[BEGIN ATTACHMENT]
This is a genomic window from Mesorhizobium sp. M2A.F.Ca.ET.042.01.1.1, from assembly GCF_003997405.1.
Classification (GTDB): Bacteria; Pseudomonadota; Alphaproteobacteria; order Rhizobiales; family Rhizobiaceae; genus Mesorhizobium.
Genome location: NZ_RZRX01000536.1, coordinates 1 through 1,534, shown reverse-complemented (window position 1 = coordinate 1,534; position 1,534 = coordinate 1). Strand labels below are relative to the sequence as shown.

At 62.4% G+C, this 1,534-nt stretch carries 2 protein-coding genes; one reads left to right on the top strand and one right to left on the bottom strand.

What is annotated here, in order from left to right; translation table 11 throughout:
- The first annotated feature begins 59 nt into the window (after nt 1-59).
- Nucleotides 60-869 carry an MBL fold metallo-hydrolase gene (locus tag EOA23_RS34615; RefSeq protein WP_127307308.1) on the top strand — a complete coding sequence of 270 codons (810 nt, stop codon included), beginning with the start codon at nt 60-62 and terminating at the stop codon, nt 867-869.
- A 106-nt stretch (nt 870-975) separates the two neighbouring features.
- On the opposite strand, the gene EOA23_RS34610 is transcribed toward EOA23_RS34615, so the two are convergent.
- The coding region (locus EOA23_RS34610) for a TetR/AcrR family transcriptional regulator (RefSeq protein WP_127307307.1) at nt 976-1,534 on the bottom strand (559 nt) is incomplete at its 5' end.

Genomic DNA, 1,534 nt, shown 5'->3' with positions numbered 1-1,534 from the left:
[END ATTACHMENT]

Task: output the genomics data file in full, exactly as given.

This is a genomic window from Mesorhizobium sp. M2A.F.Ca.ET.042.01.1.1, from assembly GCF_003997405.1.
Classification (GTDB): Bacteria; Pseudomonadota; Alphaproteobacteria; order Rhizobiales; family Rhizobiaceae; genus Mesorhizobium.
Genome location: NZ_RZRX01000536.1, coordinates 1 through 1,534, shown reverse-complemented (window position 1 = coordinate 1,534; position 1,534 = coordinate 1). Strand labels below are relative to the sequence as shown.

At 62.4% G+C, this 1,534-nt stretch carries 2 protein-coding genes; one reads left to right on the top strand and one right to left on the bottom strand.

What is annotated here, in order from left to right; translation table 11 throughout:
- The first annotated feature begins 59 nt into the window (after nt 1-59).
- Nucleotides 60-869 carry an MBL fold metallo-hydrolase gene (locus tag EOA23_RS34615; RefSeq protein WP_127307308.1) on the top strand — a complete coding sequence of 270 codons (810 nt, stop codon included), beginning with the start codon at nt 60-62 and terminating at the stop codon, nt 867-869.
- A 106-nt stretch (nt 870-975) separates the two neighbouring features.
- On the opposite strand, the gene EOA23_RS34610 is transcribed toward EOA23_RS34615, so the two are convergent.
- The coding region (locus EOA23_RS34610) for a TetR/AcrR family transcriptional regulator (RefSeq protein WP_127307307.1) at nt 976-1,534 on the bottom strand (559 nt) is incomplete at its 5' end.

Genomic DNA, 1,534 nt, shown 5'->3' with positions numbered 1-1,534 from the left: